Sophie: The research you’re describing would be more about the difference between men and women, rather than the reason that there are fewer women into the tech sector.
Comment from the floor: Setting up a tech company is the same as setting up any business – Leisa made a very important point: if you don’t count yourself as being in teh tech sector, how are you going to be visible? Many men in tech startups don’t have a tech background – they have strategy and leadership.
Leisa to Milo: I think you’re implying that the reason there are more men in tech demonstrates that they’re the best people for the job. What about people who are as talented but can’t make the same commitment because of family commitments?
Milo: It’s not fair to suggest that men don’t make sacrifices when they choose to work 20-hour days.
Comment from the floor: From The Next Web – there are more women than men starting up companies in the UK and the US; the difference is that women are not going after high growth industry and don’t get the VC funds that the tech scene does.
Comment from the floor: We did some research that shows there are more women on social networks, but the coding is done by men. Wonder how the product would change if we had more women coding – would it make the product more useful to a female audience?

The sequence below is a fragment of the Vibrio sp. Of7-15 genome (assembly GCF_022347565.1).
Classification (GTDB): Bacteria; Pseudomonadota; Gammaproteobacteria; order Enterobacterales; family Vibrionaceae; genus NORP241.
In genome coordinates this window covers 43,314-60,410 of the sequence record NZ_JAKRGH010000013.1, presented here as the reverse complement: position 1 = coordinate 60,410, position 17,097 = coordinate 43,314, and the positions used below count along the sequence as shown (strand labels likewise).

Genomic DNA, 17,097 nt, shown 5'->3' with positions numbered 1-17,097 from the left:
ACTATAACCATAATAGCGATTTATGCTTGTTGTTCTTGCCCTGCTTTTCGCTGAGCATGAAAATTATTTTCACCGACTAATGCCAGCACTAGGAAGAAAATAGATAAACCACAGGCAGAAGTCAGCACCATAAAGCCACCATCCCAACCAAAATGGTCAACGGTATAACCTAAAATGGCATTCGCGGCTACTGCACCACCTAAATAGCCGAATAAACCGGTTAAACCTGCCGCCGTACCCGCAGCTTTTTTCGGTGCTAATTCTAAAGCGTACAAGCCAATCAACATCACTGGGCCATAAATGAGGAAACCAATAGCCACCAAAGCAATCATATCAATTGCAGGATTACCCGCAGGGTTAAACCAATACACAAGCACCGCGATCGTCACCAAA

Sophie: On the issue of positive discrimination: I don’t think anyone wants fewer men starting up tech companies, it’s more about a cultural shift – how do we make it more obvious to other women that the tech startup scene is a cool place to be?
Comment from the floor: A woman in tech with two kids chooses to be in this industry because it’s more accepting and more flexible. It’s about explaining to younger women that it’s an interesting industry, and about women believing they can raise money, etc – I think women often hold themselves back more than men do.
Comment from the floor: A father with a son and daughter who both have good maths skills is concerned; the environment around his 9 year old daughter isn’t supportive of her natural abilities; her school is good but still doesn’t actively encourage achievement in the more masculine perceived subjects.
Comment from the floor: Hermione Way says tech still has a very uncool stigma in schools; we need to show girls what cool/fun/exciting things can be achieved when you work in this industry.
Comment from the floor: An Indian man says the IT sector has boomed there, but you wouldn’t be having this discussion there today. The teams are generally always 50/50 split, thanks to education placing a strong focus on sciences.
Comment from the floor: Startups seems to be hiring more women in the round 2 stage of hiring. It’s a real testosterone-fuelled team that gets the companies up and then when more balance is required, that’s when women are hired.
Comment from the floor: Bindi Karia from Microsoft reckons its down to the women in the tech startup industry actively mentoring the younger generation.
Comment from the floor: We’re in the tech startup scene, we’re disruptive, we make the rules – so why don’t we just do it? Why don’t we just hire more women?